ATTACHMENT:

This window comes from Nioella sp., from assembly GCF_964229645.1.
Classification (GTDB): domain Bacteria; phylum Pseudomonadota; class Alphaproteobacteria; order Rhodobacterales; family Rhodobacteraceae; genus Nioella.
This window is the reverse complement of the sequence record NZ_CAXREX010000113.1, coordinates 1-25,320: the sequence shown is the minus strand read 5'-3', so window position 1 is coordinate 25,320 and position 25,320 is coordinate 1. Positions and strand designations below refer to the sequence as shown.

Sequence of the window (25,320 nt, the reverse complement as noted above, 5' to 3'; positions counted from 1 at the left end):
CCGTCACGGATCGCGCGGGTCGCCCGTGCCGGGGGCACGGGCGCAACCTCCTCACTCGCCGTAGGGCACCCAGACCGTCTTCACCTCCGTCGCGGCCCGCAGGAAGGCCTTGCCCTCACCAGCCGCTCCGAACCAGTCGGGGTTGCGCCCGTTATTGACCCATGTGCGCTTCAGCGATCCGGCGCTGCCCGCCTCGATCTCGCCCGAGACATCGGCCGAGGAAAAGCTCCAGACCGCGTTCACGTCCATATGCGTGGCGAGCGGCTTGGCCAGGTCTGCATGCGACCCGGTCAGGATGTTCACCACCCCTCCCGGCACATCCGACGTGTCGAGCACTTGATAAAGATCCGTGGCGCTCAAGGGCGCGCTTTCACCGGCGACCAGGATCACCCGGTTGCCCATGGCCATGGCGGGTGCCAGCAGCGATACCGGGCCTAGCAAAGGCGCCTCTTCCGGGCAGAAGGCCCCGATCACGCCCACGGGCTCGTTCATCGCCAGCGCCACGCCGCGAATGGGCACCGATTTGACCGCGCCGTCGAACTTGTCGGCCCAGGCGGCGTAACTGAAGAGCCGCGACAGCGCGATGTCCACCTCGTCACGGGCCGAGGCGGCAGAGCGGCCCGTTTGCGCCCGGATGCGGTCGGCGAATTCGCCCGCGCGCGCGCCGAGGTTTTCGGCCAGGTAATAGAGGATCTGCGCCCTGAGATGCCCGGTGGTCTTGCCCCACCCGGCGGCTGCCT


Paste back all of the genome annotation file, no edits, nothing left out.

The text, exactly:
This window comes from Nioella sp., from assembly GCF_964229645.1.
Classification (GTDB): domain Bacteria; phylum Pseudomonadota; class Alphaproteobacteria; order Rhodobacterales; family Rhodobacteraceae; genus Nioella.
This window is the reverse complement of the sequence record NZ_CAXREX010000113.1, coordinates 1-25,320: the sequence shown is the minus strand read 5'-3', so window position 1 is coordinate 25,320 and position 25,320 is coordinate 1. Positions and strand designations below refer to the sequence as shown.

Sequence of the window (25,320 nt, the reverse complement as noted above, 5' to 3'; positions counted from 1 at the left end):
CCGTCACGGATCGCGCGGGTCGCCCGTGCCGGGGGCACGGGCGCAACCTCCTCACTCGCCGTAGGGCACCCAGACCGTCTTCACCTCCGTCGCGGCCCGCAGGAAGGCCTTGCCCTCACCAGCCGCTCCGAACCAGTCGGGGTTGCGCCCGTTATTGACCCATGTGCGCTTCAGCGATCCGGCGCTGCCCGCCTCGATCTCGCCCGAGACATCGGCCGAGGAAAAGCTCCAGACCGCGTTCACGTCCATATGCGTGGCGAGCGGCTTGGCCAGGTCTGCATGCGACCCGGTCAGGATGTTCACCACCCCTCCCGGCACATCCGACGTGTCGAGCACTTGATAAAGATCCGTGGCGCTCAAGGGCGCGCTTTCACCGGCGACCAGGATCACCCGGTTGCCCATGGCCATGGCGGGTGCCAGCAGCGATACCGGGCCTAGCAAAGGCGCCTCTTCCGGGCAGAAGGCCCCGATCACGCCCACGGGCTCGTTCATCGCCAGCGCCACGCCGCGAATGGGCACCGATTTGACCGCGCCGTCGAACTTGTCGGCCCAGGCGGCGTAACTGAAGAGCCGCGACAGCGCGATGTCCACCTCGTCACGGGCCGAGGCGGCAGAGCGGCCCGTTTGCGCCCGGATGCGGTCGGCGAATTCGCCCGCGCGCGCGCCGAGGTTTTCGGCCAGGTAATAGAGGATCTGCGCCCTGAGATGCCCGGTGGTCTTGCCCCACCCGGCGGCTGCCT